MLB Offseason Preview: Seattle Marinersby Carter LaCorte November 16, 2021 2 comments
The end of the postseason drought feels near. The Mariners entered the final day of the 2021 season with a chance to make the playoffs, which was so much more than they expected when the season started. While they did lose that final game, the season still ended on good terms. Kyle Seager received an emotional send-off as his Mariners career likely comes to an end. For a team that did not have a high payroll last season, the Mariners have an amazing opportunity to shell out some dough and make them serious competitors in a division that could easily get worse around them.
General Manager Jerry DiPoto is always an active man, so you know that there will be rumors floating around this team. He angered his locker room when he dealt closer Kendall Graveman to the rival Astros for Abraham Toro. Sure, acquiring Diego Castillo days later probably helped regain his goodwill. But DiPoto can win over his team very easily with a big splash.
Make sure to check out all of our other MLB Offseason Previews.
The plan for the Mariners can range from being the winners of the offseason to going home empty. They will be connected to a lot of big names but the question is whether they will end up with someone impactful. Seattle has already been connected to shortstop Marcus Semien in free agency and Pirates outfielder Bryan Reynolds, to name a few. The Mariners have a ton of young and exciting talent rising in the pipeline. A big offseason could supplement those prospects nicely.
Keys to the Offseason
Get a Bat… Or Two
Seattle has committed to J.P. Crawford at shortstop. But they are still trying to get one of the big boys and move them over. However, Crawford cannot prevent them from signing a Corey Seager, or Semien. The Mariners’ lineup was carried by Mitch Haniger and Ty France last season. They were the only regulars with an OPS+ over 105. There is a hole at third with Seager leaving. Toro should not have the second base job locked down. There is room for improvement.
They could go for an outfielder, but that is a more iffy realm. Haniger could be moved to DH, so that is not a problem. But 2020 Rookie of the Year Kyle Lewis is going to return after a lost 2021. Jarred Kelenic may have struggled as a rookie, but the hopes are still high for him. Baseball’s second-best prospect, Julio Rodriguez, is on the way. The outfield is not an emergency.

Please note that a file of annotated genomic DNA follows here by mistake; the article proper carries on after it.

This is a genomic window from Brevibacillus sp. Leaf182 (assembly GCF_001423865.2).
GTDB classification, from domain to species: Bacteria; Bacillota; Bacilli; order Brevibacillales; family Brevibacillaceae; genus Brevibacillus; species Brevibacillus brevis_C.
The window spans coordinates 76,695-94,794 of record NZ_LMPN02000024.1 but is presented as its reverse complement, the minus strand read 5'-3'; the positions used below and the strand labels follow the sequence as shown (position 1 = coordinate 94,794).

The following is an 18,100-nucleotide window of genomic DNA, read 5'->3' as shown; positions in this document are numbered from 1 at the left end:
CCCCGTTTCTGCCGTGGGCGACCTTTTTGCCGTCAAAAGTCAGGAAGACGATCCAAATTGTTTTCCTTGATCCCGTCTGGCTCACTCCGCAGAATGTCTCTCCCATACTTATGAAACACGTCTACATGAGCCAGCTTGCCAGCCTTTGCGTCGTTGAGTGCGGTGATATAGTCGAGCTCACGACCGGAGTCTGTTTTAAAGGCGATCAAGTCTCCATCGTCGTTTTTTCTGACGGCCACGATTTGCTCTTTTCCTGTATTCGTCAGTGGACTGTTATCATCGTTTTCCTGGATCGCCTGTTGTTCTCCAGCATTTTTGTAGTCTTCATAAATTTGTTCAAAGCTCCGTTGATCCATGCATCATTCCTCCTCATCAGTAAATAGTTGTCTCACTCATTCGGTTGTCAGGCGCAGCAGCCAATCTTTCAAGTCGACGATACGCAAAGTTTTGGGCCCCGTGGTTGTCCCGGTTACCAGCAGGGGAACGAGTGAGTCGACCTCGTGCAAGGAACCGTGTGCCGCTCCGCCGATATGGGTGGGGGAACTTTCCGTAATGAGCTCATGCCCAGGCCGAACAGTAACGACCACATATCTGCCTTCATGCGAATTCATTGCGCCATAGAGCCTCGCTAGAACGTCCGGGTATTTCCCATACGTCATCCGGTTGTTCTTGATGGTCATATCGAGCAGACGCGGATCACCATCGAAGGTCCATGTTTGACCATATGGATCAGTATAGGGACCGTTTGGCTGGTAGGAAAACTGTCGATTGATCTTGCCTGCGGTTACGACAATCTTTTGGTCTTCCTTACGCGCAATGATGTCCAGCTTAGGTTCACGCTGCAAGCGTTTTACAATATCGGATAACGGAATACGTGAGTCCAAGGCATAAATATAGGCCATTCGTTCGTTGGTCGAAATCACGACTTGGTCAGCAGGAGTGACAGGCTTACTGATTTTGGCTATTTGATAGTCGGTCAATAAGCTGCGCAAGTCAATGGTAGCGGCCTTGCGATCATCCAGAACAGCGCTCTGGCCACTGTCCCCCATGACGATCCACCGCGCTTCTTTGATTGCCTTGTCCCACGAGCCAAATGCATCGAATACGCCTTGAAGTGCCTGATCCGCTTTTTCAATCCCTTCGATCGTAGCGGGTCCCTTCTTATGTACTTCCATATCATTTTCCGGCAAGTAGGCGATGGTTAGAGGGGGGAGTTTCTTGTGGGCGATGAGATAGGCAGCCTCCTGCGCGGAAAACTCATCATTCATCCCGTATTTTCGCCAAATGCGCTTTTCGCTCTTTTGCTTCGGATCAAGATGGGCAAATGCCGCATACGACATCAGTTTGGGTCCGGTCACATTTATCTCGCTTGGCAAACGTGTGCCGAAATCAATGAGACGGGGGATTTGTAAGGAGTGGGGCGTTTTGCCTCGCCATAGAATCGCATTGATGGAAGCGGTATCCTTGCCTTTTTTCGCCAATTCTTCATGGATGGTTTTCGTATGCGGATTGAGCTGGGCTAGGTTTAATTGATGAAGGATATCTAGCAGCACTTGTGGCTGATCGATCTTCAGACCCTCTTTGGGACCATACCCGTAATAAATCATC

Go For a Veteran Starter
The rotation was led by Chris Flexen last season, and his 115 ERA+ was good, but not great. The only other above-average starter was Marco Gonzales, who still had a 5.28 FIP. Yusei Kikuchi is on the way out, and Tyler Anderson could be as well. The future does look bright. Logan Gilbert was solid in his first campaign and Justin Dunn looks good. George Kirby and Emerson Hancock are on the way. Seattle needs someone reliable to be a bridge. This market includes a generational amount of veteran pitching talent. If the Mariners could persuade Max Scherzer, Justin Verlander, Zack Greinke, or Clayton Kershaw to come to Seattle, then they would look much better coming into the year.
Keep Finding Talent in Weird Places
The 2021 Mariners were led by pitchers who should not have been leaders. Flexen came from Korea. Drew Steckenrider and Paul Sewald were forgotten about. The former had a 2.00 ERA and the latter struck out 104. Casey Sadler came out of nowhere to allow just three earned runs in 40.1 innings. They made the bullpen an underrated unit. If the Mariners are going to spend, then they will probably have to neglect their ‘pen. They will hope to keep doing what they did last year in regards to pitching.
Corey Seager, 27, Shortstop
Out goes one Seager, could another take his spot? With the Mariners trying to keep Crawford at short, the younger Seager brother would be the best option, given that his defense lends him better to third or second base already. In 95 games for the Dodgers this season, Seager mashed. He hit 16 home runs with a .394 OBP and a .915 OPS. He already has family that loves the city. There is a match here.
Kevin Gausman, 30, Starting Pitcher
It could be due to him not being eligible for a qualifying offer again, but Gausman has not been talked about too much as the market opens. He had numbers good enough to win a Cy Young in some seasons, with a 2.81 ERA and 227 strikeouts in 192 innings. Gausman may not have the pedigree to mentor the young staff. However, he would be a perfect ace for the club.
Heath Hembree, 32, Relief Pitcher
Here is an oddball, but it fits into the reclamation project tier. Hembree had a 5.59 ERA in 60 games for the Reds and Mets last year. That is hardly something to be proud of. But in 58 innings, he struck out 83 batters. Hembree has a career 10.1 K/9. He does have a high FB%, which is a concern. The main issue that the Mariners would look to fix is his control. Hembree had a 3.7 BB/9.
Brad Miller, 32, Infielder
Drafted by Seattle in 2011, Miller was a Mariner from 2013 to 2015 before a trade to the Rays. For the past three seasons, he has become an effective hitter for the Cardinals and Phillies. In 267 games dating back to 2019, he has hit 40 home runs with an OPS of .812 and a 115 OPS+. Toro could easily not be the answer at second base. Miller is a good hitter who at worst would be a solid platoon option.
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